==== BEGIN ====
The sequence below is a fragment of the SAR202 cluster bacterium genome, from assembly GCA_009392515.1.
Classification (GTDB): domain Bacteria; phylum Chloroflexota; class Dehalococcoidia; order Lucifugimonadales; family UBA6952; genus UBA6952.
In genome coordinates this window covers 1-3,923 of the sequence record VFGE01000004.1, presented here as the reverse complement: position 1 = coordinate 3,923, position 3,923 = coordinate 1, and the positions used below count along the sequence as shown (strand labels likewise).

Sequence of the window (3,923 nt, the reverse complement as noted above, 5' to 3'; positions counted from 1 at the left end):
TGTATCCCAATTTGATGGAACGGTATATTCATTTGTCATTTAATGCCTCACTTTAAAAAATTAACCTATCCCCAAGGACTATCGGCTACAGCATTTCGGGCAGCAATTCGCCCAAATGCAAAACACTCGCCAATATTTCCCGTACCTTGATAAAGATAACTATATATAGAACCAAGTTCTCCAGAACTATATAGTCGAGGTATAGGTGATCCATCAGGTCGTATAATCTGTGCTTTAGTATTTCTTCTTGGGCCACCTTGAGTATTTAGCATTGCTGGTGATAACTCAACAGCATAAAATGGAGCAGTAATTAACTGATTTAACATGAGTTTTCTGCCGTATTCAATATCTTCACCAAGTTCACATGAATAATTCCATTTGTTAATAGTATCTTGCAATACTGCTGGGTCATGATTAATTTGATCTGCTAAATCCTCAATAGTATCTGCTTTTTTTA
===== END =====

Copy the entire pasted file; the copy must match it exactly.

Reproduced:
The sequence below is a fragment of the SAR202 cluster bacterium genome, from assembly GCA_009392515.1.
Classification (GTDB): domain Bacteria; phylum Chloroflexota; class Dehalococcoidia; order Lucifugimonadales; family UBA6952; genus UBA6952.
In genome coordinates this window covers 1-3,923 of the sequence record VFGE01000004.1, presented here as the reverse complement: position 1 = coordinate 3,923, position 3,923 = coordinate 1, and the positions used below count along the sequence as shown (strand labels likewise).

Sequence of the window (3,923 nt, the reverse complement as noted above, 5' to 3'; positions counted from 1 at the left end):
TGTATCCCAATTTGATGGAACGGTATATTCATTTGTCATTTAATGCCTCACTTTAAAAAATTAACCTATCCCCAAGGACTATCGGCTACAGCATTTCGGGCAGCAATTCGCCCAAATGCAAAACACTCGCCAATATTTCCCGTACCTTGATAAAGATAACTATATATAGAACCAAGTTCTCCAGAACTATATAGTCGAGGTATAGGTGATCCATCAGGTCGTATAATCTGTGCTTTAGTATTTCTTCTTGGGCCACCTTGAGTATTTAGCATTGCTGGTGATAACTCAACAGCATAAAATGGAGCAGTAATTAACTGATTTAACATGAGTTTTCTGCCGTATTCAATATCTTCACCAAGTTCACATGAATAATTCCATTTGTTAATAGTATCTTGCAATACTGCTGGGTCATGATTAATTTGATCTGCTAAATCCTCAATAGTATCTGCTTTTTTTA